A flurry of last-minute filings Monday brought more competition as well as some familiar names to 2016 political races in Mecklenburg County and across North Carolina.
Nearly 1,900 candidates had filed by the noon deadline, setting the stage for hundreds of primaries and general election battles.
It will be an election marked by dramatic turnover in the N.C. General Assembly, with several of the legislature’s most senior and powerful lawmakers choosing not to run.
Statewide, about a third of the 170 lawmakers drew no competition at all, guaranteeing an easy walk to re-election. That includes four of Mecklenburg’s 17 lawmakers – Republican John Bradford and Democrats Rodney Moore, Becky Carney and Carla Cunningham.
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Mecklenburg County commissioners Jim Puckett, a Republican, and Democrats George Dunlap and Dumont Clarke also face no opposition.
But there will be March 15 primaries for everything from U.S. Senate to governor to county register of deeds, though local and state primaries could be eclipsed by the presidential campaign. Iowans start that contest on Feb. 1; North Carolinians vote six weeks later.
“All of the energy and attention and focus is going to be on the presidential primaries,” said Michael Bitzer, a political scientist at Catawba College. “This is going to require more of a ground-level campaign than … an air war.”
Republican U.S. Sen. Richard Burr will defend his seat against three GOP challengers, including Greg Brannon, a tea party favorite who lost last year’s primary to now-U.S. Sen. Thom Tillis. Four Democrats are also vying for the seat.
Gov. Pat McCrory, a former Charlotte mayor, drew two Republican primary challengers, including former state Rep. Robert Brawley of Mooresville. On the Democratic side, Attorney General Roy Cooper faces Durham businessman Ken Spaulding for the nomination.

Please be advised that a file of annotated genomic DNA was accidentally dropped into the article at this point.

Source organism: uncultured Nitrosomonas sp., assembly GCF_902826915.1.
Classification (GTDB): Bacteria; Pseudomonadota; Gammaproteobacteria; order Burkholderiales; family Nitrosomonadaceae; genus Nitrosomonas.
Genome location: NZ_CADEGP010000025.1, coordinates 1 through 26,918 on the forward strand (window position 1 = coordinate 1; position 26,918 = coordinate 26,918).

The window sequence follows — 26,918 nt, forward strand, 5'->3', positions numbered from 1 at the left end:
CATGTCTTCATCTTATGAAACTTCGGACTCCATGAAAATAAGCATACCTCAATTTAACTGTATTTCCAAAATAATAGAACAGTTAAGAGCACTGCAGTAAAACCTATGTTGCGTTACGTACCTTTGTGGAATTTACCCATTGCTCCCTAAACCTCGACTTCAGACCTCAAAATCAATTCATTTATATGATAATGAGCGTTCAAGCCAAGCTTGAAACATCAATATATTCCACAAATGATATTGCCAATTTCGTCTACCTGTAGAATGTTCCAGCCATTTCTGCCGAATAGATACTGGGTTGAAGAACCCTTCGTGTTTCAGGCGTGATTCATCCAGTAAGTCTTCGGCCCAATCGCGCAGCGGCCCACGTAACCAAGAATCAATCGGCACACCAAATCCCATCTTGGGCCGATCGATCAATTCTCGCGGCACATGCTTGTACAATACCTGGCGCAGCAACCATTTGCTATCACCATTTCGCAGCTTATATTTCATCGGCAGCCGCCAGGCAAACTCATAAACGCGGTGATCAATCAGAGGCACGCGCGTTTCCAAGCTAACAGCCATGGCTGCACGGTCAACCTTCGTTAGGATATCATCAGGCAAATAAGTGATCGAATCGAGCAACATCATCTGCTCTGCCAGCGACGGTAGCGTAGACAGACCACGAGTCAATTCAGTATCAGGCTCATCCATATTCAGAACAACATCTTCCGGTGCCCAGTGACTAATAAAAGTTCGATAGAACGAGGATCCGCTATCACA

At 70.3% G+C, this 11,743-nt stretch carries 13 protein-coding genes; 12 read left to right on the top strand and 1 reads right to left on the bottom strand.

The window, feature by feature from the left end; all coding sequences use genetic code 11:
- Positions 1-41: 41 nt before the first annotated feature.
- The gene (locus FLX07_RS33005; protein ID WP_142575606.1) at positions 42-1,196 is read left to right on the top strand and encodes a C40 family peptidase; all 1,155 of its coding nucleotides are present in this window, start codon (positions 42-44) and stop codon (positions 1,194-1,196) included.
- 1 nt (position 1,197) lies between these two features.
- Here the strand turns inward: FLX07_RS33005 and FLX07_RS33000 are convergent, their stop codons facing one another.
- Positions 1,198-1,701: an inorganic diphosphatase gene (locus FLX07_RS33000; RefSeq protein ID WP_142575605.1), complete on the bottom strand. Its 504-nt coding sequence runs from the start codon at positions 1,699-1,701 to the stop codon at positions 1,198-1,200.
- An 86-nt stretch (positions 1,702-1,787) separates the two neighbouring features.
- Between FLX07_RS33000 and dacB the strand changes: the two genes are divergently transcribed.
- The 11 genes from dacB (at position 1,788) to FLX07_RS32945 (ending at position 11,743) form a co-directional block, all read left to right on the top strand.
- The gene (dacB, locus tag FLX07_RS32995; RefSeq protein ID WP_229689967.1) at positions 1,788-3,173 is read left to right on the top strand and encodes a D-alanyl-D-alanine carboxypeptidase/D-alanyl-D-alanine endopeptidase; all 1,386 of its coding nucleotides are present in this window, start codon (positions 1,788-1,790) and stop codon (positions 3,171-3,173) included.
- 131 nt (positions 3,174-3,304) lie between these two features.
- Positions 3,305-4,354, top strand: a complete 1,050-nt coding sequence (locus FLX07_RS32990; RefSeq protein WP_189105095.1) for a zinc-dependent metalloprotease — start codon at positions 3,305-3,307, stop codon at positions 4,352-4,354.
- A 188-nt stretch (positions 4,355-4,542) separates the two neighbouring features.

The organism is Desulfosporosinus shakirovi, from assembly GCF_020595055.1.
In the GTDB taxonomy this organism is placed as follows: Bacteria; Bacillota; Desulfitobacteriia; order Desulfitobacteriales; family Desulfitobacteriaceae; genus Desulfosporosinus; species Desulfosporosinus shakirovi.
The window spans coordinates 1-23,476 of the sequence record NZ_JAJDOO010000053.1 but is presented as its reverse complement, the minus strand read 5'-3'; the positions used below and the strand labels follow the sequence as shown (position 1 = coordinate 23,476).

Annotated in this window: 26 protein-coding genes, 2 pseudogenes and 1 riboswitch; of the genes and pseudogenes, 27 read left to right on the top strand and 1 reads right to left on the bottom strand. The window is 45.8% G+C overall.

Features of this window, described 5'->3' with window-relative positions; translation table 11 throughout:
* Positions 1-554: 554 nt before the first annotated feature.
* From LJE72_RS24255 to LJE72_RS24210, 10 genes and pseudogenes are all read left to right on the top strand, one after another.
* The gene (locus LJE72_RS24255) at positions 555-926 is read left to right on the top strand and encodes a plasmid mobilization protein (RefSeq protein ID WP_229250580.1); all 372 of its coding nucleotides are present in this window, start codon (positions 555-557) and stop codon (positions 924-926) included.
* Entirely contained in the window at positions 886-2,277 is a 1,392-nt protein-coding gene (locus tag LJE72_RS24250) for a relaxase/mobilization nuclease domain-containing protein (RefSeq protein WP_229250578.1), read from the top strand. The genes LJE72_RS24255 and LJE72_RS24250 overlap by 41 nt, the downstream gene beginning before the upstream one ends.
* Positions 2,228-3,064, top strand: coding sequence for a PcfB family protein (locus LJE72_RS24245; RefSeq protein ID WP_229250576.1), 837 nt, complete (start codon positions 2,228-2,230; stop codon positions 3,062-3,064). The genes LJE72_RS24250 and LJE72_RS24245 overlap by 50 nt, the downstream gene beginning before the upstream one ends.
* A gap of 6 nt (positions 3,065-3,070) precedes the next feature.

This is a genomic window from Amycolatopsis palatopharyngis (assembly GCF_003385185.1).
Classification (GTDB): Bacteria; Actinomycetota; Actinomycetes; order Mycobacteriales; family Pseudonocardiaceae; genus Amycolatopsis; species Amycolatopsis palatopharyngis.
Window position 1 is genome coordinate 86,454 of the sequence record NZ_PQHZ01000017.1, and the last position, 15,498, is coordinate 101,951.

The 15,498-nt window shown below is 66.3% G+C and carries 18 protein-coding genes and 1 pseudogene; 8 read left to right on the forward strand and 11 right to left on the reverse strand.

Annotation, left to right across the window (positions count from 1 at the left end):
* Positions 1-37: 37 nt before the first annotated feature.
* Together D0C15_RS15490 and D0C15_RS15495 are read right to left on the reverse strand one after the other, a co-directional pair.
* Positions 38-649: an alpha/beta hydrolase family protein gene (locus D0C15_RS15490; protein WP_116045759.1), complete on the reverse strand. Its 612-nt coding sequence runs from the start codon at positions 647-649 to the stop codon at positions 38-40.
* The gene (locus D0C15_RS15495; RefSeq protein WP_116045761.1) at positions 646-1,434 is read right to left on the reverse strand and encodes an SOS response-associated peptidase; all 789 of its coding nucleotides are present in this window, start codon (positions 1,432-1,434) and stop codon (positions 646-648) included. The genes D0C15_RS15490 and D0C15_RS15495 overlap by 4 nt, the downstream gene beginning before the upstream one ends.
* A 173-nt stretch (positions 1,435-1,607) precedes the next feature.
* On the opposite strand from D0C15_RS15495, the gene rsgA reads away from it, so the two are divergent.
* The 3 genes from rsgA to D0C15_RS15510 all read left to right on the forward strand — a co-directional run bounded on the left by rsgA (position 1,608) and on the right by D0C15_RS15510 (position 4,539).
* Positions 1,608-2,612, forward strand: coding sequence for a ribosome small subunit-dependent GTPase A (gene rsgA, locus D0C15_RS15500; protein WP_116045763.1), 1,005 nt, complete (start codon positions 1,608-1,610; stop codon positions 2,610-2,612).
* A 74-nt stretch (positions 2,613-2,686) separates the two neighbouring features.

Three Charlotte-area members of Congress, U.S. Reps. Robert Pittenger of Charlotte, Patrick McHenry of Lincoln County and Alma Adams of Greensboro, all face primaries as well as general election opponents.
Republican U.S. Rep. Richard Hudson of Concord drew a last-minute Democratic opponent in Democratic blogger Thomas Mills of Carrboro.
In the General Assembly, Republican Sen. Bob Rucho of Matthews, who co-chairs the Finance Committee, joined 22 other lawmakers deciding not to run or trying to jump to other offices. That includes GOP Sen. Tom Apodaca of Hendersonville, the Senate’s top enforcer, and Concord Republican Sen. Fletcher Hartsell, the chamber’s senior member.
In the House, veteran GOP lawmakers Paul Stam of Wake County and Leo Daughtry of Johnston County are leaving. So are two Mecklenburg representatives: Democratic Rep. Tricia Cotham of Matthews and Republican Rep. Jacqueline Schaffer of Charlotte.
Like dominoes, their departures create a series of openings.
Running for Rucho’s seat is Rep. Dan Bishop. He’ll face former Mecklenburg commissioner Lloyd Scher, a Democrat, in November.
Charlotte City Council member John Autry is running against fellow Democrat and former council member Billy Maddalon in the primary for Cotham’s seat.
In the race for Schaffer’s seat, former school board member Tim Morgan faces a Republican primary against two-time mayoral candidate Scott Stone. The winner will meet Democrat Connie Green-Johnson, a retired nuclear medicine administrator.
And Republican Andy Dulin, a former Charlotte City Council member, is running for Bishop’s seat. He’ll face Democratic newcomer Peter Noris.
Fodder for critics
But 32 percent of the General Assembly was essentially re-elected Monday. An additional 16 lawmakers face no opposition after the primary. To critics, that’s more reason to change the system.
Reform advocates put the blame largely on districts drawn to protect lawmakers or their parties.
“True democracy is about citizen involvement and hard-fought general elections, not low-turnout, one-party primaries,” said former Charlotte Mayor Richard Vinroot, co-chair of a group called North Carolinians to End Gerrymandering Now.
“For too many years now – first under Democratic, and now under Republican control – we’ve ‘gerrymandered’ our way out of meaningful, competitive November elections. We need to change that.”
Two Mecklenburg senators – Democrat Jeff Jackson and Republican Jeff Tarte – had been unopposed but found themselves with general election competition Monday. Jackson will face Republican activist Bob Diamond and Tarte faces Libertarian Chris Cole and Democrat Jonathan Hudson in the general election.
In the race for Mecklenburg commissioner, Republican incumbent Matthew Ridenhour drew opposition from Democrat Marc Friedland, and Republican commissioner Bill James faces a primary against Joel Levy, who bills himself as the conservative in the race.